I was in Guatemala to observe the deliveries of coffee trees to C.A.F.E. Practice farmers—those who comply with a set of social, environmental and economic best practices defined as requirements to enter the Starbucks supply chain. I also visited a few farms to see where and how trees were being planted. Tracking how nurseries deliver rust-resistant coffee plants to farmers—and monitoring the quality of the trees they're delivering—is one critical step in monitoring designed to ensure healthy, sustainable coffee farms and thriving farmers.
Coffee farmers rely on productive and resilient trees to maintain their place as growers in a competitive market—and to sustain their livelihoods. Due to threats such as aging trees, climate change and significant pest and disease outbreaks in recent decades, farmers in many places are in desperate need of support. According to a 2015 study, there is a need to replant an estimated 22,000 square kilometers (13,600 square miles) globally, which translates to roughly 7 billion-10 billion coffee trees. To address this need—and build on the success of the One Tree for Every Bag program—Starbucks has committed to quadruple its commitment by providing 100 million healthy coffee trees to farmers by 2025.
Healthy coffee trees in Guatemala. Conservation International / Raina Lang
This particular nursery in La Libertad—one of 12 nurseries across Guatemala, El Salvador and Mexico servicing the program—has the capacity to distribute 10,000 trees a day. But there's a challenge: The bridge connecting trees to farmers can only be used by lightweight vehicles. When the river swells during rainy season, larger trucks that could transport greater quantities of trees can't make it to the nursery, resulting in a dance of pick-up trucks entering and exiting the nursery.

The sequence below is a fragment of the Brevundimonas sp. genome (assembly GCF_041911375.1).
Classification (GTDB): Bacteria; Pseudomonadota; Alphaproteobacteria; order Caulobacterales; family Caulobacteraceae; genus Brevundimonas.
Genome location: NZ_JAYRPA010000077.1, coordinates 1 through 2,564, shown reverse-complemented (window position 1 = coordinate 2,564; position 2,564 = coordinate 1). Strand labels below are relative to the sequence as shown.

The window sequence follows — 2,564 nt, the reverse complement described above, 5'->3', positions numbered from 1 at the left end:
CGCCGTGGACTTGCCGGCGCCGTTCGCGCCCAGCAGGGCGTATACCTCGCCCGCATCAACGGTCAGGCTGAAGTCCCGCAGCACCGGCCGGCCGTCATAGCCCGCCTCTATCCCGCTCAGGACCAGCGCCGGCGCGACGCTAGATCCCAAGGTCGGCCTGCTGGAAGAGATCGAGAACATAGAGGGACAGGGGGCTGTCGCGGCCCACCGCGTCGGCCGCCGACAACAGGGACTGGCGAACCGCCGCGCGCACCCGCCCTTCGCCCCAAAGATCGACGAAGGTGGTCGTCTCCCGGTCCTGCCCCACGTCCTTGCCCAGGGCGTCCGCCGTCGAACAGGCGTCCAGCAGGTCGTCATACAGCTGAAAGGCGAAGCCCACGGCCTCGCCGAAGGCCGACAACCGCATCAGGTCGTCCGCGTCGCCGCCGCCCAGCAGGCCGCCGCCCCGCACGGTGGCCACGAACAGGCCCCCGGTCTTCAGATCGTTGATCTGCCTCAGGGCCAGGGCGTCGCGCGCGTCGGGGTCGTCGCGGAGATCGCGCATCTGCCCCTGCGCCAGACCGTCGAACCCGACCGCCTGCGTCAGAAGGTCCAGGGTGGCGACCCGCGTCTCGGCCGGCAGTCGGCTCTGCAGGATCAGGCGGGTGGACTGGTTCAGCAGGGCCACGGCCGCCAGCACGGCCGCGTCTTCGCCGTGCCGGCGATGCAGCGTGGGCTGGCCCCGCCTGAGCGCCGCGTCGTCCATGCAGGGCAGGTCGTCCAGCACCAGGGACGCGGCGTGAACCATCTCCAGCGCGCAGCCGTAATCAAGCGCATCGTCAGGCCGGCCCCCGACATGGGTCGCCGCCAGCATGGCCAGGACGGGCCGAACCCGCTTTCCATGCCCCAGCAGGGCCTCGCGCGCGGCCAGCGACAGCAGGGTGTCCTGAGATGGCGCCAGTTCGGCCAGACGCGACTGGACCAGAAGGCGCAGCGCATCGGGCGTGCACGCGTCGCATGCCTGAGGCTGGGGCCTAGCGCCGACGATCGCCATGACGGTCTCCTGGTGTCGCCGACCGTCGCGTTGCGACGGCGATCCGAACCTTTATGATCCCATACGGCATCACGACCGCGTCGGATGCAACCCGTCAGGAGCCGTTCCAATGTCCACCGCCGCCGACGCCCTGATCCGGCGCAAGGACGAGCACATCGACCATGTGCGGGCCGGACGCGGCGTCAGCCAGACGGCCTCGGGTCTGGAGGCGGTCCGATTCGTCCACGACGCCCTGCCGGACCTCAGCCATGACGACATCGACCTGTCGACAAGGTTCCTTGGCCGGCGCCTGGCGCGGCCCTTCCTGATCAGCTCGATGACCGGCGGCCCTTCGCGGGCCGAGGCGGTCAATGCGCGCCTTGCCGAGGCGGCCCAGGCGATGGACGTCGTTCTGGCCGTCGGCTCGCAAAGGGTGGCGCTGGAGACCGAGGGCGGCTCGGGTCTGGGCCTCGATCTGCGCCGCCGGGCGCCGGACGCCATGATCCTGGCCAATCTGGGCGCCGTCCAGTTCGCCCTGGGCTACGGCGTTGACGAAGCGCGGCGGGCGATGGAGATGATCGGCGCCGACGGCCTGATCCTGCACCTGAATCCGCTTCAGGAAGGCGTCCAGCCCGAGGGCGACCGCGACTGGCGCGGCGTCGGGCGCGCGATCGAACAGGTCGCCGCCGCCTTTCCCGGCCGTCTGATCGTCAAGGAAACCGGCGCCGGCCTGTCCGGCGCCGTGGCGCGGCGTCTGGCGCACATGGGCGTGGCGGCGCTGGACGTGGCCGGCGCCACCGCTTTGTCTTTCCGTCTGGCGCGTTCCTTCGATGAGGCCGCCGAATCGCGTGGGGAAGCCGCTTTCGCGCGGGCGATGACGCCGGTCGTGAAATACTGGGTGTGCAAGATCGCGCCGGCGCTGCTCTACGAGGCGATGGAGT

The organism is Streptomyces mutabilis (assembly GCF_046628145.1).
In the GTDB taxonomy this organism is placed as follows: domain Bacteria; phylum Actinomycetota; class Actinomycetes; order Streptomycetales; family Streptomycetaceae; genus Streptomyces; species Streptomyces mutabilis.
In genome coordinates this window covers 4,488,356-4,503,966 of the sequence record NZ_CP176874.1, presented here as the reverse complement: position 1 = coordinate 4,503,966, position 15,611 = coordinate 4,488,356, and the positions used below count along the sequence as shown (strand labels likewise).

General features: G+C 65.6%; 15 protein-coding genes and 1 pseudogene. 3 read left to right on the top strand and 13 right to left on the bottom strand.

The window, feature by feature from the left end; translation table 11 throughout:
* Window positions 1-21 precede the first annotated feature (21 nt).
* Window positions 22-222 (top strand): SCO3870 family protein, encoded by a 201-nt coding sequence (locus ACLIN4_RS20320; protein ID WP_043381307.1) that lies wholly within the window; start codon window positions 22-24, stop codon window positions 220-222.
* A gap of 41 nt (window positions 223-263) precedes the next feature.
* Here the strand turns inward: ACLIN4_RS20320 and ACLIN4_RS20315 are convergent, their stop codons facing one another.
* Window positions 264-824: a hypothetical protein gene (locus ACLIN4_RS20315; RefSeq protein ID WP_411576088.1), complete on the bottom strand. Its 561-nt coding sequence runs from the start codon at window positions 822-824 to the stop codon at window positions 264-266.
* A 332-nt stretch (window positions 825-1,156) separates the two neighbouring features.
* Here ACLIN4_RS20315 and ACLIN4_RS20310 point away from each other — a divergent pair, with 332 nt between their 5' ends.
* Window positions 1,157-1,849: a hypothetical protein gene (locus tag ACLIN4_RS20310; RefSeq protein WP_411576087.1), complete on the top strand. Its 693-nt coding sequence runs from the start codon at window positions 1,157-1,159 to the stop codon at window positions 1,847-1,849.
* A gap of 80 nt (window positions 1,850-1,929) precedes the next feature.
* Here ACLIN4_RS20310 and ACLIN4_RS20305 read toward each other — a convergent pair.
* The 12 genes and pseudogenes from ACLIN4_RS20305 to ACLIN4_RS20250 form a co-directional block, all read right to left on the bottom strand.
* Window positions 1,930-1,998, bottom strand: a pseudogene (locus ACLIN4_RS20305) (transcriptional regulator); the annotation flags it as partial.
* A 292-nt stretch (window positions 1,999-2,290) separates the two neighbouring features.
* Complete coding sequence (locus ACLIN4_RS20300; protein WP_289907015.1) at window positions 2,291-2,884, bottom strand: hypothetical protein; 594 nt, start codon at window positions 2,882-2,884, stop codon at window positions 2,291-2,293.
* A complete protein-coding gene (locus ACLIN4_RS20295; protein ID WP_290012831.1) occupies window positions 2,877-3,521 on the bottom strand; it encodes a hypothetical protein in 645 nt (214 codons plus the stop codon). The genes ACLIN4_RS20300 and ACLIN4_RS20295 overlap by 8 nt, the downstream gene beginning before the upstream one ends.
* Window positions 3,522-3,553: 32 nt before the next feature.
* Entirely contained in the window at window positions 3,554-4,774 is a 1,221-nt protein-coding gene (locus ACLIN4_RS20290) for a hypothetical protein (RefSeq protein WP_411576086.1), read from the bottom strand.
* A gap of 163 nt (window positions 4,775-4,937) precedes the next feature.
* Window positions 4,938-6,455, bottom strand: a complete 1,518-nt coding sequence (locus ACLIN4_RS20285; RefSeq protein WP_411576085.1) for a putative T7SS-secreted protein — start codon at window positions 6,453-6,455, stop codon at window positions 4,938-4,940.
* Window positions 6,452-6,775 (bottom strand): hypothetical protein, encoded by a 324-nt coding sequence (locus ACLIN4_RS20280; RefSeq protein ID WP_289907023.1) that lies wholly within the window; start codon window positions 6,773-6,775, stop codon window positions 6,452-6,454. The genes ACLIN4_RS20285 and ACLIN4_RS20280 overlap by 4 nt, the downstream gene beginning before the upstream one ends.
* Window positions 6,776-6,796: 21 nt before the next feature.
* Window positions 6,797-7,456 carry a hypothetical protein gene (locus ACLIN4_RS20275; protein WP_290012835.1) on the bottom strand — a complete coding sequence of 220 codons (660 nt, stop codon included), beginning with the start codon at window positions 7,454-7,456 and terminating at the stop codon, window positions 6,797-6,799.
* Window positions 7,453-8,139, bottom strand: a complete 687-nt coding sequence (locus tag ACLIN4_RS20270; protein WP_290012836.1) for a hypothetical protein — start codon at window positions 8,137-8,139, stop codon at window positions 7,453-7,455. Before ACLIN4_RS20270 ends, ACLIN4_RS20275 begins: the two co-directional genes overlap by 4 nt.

When we made it to the nursery at 7 a.m., there were already two trucks waiting to be loaded. Nursery workers move the trees to the truck bed using a plastic crate, fitting roughly 700 to 1,000 coffee trees into the truck bed. The whole loading process took around 45 minutes per truck. To ensure that the trees are accounted for and tracked, there is an intricate process in place to document and record the quantity of trees, license plate, driver and date in a central registrar. Using this method, Starbucks and their local suppliers can account for the nearly 21 million coffee trees that have been distributed to C.A.F.E. Practices farmers since 2016.
Coffee trees are loaded onto truck for delivery to farmers as part of Starbucks program. Starbucks
That afternoon—just prior to a tropical downpour common in the tropics during rainy season—we visited a farm that had received seedlings from the program. Gustavo Alfaro is a fourth-generation farmer whose property was hit by coffee leaf rust several years back, just when he was taking it over from his father. Since taking ownership, he has made a concerted approach to increase shade cover in and around the coffee area. The trees and native vegetation in the zone regulate the climate across the farm, he explained, which can help mitigate future rust outbreaks. As we chatted, each newly delivered seedling was carried carefully to the area using a wooden backpack, then planted under a canopy of shade.
Backpack used to transport new seedlings into the coffee area for planting. Conservation International / Raina Lang
As we stood under the conacaste trees watching the seedlings being planted, we could hear the distinct calls of a tinamu chico, a flightless bird that roams the coffee fields in this region. In the face of climate change, those healthy, disease-resistant seedlings help Gustavo further build resilience on his farm.
Farmers receive their trees. Starbucks
But what if we could do more to help farmers like Gustavo adapt to a changing climate? Dozens of organizations in the Sustainable Coffee Challenge—including Starbucks—have joined forces to accelerate the responsible renovation and rehabilitation of coffee farms, committing to provide 1 billion healthy and productive trees worldwide. Together, the group is working to increase collective investment to ensure a healthy future for coffee and to make it possible for every coffee farmer to make renovation and rehabilitation a regular part of doing business.